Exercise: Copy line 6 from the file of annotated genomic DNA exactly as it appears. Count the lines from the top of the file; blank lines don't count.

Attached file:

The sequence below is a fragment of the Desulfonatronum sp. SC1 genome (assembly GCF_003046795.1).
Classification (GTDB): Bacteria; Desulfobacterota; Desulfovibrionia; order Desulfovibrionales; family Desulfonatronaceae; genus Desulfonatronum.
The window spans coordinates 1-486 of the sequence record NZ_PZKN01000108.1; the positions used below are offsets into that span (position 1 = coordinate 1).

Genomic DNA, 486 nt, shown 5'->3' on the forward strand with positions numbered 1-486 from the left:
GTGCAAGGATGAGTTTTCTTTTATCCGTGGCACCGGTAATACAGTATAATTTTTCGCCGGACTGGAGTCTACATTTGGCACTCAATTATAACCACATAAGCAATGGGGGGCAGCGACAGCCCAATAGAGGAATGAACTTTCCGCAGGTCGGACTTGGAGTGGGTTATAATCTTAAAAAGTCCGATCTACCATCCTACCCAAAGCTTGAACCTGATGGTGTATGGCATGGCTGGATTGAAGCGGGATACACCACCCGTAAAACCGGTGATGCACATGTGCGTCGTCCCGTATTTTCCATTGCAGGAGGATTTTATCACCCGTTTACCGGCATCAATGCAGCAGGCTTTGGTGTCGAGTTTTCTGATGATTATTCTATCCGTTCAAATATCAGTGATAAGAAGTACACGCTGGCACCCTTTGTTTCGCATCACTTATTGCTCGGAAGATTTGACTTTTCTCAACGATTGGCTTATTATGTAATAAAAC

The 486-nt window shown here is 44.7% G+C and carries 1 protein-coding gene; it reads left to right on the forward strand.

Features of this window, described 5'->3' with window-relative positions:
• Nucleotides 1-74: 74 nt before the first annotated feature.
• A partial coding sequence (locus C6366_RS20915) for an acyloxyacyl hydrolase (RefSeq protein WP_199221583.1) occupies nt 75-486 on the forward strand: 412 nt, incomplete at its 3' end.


The 486-nt window shown here is 44.7% G+C and carries 1 protein-coding gene; it reads left to right on the forward strand.